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Today’s top stories, opinion and opportunities
Thursday 6 December 2018

Technology

Image: Getty Images

Montréal and the machine

The smart money is on Canada boosting its economy via jobs in artificial intelligence. But will it pay off?

Canada’s G7 presidency is drawing to a close but before it does, the G7 conference on artificial intelligence kicks off today in Montréal. Academics, industry leaders and government officials will discuss how the technology can be developed and deployed responsibly, while also being an engine for economic growth. It’s a field in which Canada has emerged as a leading player; there are more than 200 AI startups across the country. With Canada's economy expected to slow – in part due to dwindling oil production – the Canadian government is promoting AI as a source of well-paying jobs and prosperity. But before that can come to pass, a common set of standards for its safe use is needed. In June, Canada and France issued a joint declaration stating that the sector should be defined by a commitment to human rights, diversity and innovation. Let’s hope that their G7 counterparts join them in aiming to achieve those goals.

Design

Image: Alamy

Jobs for the boys?

London’s Design Museum is debating why there are so few women working in the industry.

Despite making up the majority of those studying for careers in design, women are drastically outnumbered in the British design industry. That’s the message that will be discussed at the Design Museum in London as it launches its Women Design debate series, which begins tomorrow. The museum’s research shows that since March 2018, women have made up just 22 per cent of those working in design-related roles in the UK, despite 70 per cent of those studying design-heavy subjects at UK universities being female. The museum’s co-director, Alice Black, says that the findings demonstrate “a real failure to draw on all the talents out there”. However, the issue isn’t restricted to the UK. Major institutions around the world should take the Design Museum’s lead and find ways to rectify the imbalance in their respective design sectors.

Urbanism

Image: Getty Images

Park and ride

It’s high time that Detroit’s city officials rethink the metropolis’s addiction to the car.

Glance at an aerial photo of Detroit and you’ll be in for a shock. Nicknamed Motor City for good reason, the number of car parks and garages in Detroit’s urban core remains staggering. About half of the city’s footprint – 800 parcels or 67,000 individual car lots – is taken up by these spaces. The result is a vicious cycle that means residents remain dependent on their vehicles, an issue compounded by a beleaguered public-transport system. The fact that the lots bring in regular streams of cash, largely concentrated in the hands of a small group of private owners, exacerbates the problem. City Hall needs to rethink how taxes could lead to repurposing these spaces for residential use or novel public-space projects – a better plan for urban regeneration. Watch this (car) space.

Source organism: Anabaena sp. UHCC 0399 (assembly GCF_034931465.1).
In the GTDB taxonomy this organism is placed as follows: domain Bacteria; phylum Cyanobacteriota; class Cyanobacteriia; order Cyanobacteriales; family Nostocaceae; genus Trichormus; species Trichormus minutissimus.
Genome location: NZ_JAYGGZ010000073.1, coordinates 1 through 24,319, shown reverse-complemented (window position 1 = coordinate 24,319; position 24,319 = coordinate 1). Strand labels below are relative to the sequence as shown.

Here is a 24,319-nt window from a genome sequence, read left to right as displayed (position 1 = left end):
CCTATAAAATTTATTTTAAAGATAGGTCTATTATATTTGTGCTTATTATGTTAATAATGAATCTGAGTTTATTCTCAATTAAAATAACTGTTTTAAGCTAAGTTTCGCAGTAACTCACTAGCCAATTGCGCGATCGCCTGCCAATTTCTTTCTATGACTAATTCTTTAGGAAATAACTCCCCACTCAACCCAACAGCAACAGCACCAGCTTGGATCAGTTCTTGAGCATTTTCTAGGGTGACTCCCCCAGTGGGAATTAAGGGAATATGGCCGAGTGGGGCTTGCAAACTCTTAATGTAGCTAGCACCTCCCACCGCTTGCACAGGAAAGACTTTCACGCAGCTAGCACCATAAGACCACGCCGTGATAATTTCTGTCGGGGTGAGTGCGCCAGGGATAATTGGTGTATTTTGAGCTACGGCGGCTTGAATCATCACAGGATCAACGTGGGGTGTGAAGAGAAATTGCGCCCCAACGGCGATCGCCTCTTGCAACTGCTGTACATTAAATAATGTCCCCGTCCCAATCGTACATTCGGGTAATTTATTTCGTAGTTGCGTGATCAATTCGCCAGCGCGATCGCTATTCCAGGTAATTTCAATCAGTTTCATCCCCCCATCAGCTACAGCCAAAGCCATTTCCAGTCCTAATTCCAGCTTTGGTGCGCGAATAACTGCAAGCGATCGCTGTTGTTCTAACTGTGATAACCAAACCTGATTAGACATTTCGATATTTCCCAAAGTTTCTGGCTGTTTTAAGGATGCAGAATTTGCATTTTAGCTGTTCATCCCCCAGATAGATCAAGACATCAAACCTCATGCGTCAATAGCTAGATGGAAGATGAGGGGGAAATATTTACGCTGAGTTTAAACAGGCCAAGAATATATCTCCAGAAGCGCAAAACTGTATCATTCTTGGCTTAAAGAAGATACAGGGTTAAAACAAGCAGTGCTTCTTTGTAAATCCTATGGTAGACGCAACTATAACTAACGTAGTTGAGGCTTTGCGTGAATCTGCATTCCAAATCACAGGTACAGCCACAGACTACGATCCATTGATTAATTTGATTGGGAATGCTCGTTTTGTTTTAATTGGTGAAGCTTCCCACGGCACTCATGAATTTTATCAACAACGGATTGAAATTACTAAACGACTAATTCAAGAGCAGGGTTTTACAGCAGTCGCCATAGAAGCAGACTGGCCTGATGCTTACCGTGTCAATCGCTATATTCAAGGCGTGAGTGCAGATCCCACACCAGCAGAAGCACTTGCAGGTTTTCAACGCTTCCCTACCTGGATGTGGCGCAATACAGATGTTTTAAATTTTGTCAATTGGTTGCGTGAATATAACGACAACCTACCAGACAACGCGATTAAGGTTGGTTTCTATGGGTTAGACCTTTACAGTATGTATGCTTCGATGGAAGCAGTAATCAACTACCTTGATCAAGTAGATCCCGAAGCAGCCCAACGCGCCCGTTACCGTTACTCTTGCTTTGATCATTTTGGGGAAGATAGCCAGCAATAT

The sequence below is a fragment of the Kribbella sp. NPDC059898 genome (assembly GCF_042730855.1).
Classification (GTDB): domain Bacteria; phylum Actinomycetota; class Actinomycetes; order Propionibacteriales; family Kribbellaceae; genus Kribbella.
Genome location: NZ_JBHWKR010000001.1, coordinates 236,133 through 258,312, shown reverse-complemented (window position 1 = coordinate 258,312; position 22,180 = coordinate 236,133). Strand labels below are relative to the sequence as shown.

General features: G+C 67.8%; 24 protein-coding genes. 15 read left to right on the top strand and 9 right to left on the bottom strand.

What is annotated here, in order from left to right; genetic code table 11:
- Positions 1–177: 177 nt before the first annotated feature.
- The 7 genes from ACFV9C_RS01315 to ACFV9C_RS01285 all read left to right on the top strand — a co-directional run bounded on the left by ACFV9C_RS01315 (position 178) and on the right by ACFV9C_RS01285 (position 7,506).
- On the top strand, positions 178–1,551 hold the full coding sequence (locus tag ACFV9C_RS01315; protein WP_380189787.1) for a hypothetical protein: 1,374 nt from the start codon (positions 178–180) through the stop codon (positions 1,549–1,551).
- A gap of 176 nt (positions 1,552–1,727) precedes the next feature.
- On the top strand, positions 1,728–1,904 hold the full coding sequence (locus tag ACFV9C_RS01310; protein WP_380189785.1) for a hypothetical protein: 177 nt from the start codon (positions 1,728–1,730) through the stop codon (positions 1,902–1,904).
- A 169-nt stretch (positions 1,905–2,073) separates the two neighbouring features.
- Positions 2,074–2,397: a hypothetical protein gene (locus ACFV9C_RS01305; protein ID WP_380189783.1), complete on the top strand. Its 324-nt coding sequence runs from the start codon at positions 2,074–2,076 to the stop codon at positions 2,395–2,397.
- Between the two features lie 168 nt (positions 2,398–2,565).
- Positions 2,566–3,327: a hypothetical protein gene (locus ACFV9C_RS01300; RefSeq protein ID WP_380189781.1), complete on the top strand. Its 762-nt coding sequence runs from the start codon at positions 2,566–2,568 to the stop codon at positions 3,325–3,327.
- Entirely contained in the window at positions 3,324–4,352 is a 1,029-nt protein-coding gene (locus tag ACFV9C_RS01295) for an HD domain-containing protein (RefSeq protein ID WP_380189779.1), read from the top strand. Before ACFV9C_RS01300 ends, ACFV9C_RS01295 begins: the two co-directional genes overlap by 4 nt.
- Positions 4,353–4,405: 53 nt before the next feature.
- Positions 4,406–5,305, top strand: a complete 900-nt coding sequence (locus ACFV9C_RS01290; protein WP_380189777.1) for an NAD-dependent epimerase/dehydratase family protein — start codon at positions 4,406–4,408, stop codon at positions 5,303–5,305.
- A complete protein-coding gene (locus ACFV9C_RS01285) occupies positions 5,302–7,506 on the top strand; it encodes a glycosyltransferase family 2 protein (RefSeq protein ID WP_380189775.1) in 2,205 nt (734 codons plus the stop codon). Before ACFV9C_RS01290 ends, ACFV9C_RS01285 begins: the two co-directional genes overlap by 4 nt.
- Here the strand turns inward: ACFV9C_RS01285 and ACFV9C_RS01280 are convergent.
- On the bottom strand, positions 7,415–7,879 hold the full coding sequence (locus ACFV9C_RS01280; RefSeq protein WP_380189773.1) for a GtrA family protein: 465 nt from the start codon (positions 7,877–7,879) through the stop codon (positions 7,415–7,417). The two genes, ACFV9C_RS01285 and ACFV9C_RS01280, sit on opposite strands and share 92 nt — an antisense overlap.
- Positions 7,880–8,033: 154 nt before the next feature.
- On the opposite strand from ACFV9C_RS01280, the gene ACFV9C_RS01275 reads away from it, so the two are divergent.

Art

Image: Kris Tamburello, Faena Art

Public service

The most dazzling pieces at Art Basel Miami Beach are off limits – but an enterprising hotel is helping to make work available to all.

Perhaps because of its countless champagne-drenched soirées, Art Basel Miami Beach can feel like a bit of a citywide party. Many of the most dazzling pieces remain inside the trade-fair hall and this year Art Basel Miami Beach’s organisers have decided to do without the section of the fair dedicated to public sculptures and installations. It’s an interesting choice at a time when larger fairs are having to redefine themselves and their mission and it speaks of its willingness to place the market and collectors at the core of proceedings. But the public won’t be entirely left out – as part of Miami Art Week, beachfront hotel Faena is hosting installations and a week-long series of talks and events. The highlight is Tavares Strachan’s We Belong Here (pictured), which has been planted in the sand. It’s sure to attract a wave of visitors.

From Monocle 24

Image: Shutterstock

Who’s burning the Gävle goat?

The Foreign Desk: Explainer

It is tradition in the small Swedish town of Gävle to erect a giant straw goat to celebrate Advent. However it is also tradition, or at least it has become so, to try to destroy it in increasingly imaginative ways. Andrew Mueller investigates.

From Monocle Films

Monocle Christmas Market 2018

Tyler Brûlé and his merry team got festive last weekend with the annual Monocle Christmas Market at Midori House. Our favourite retailers shared a mulled wine with subscribers and other guests – and everyone met Santa Claus, of course.

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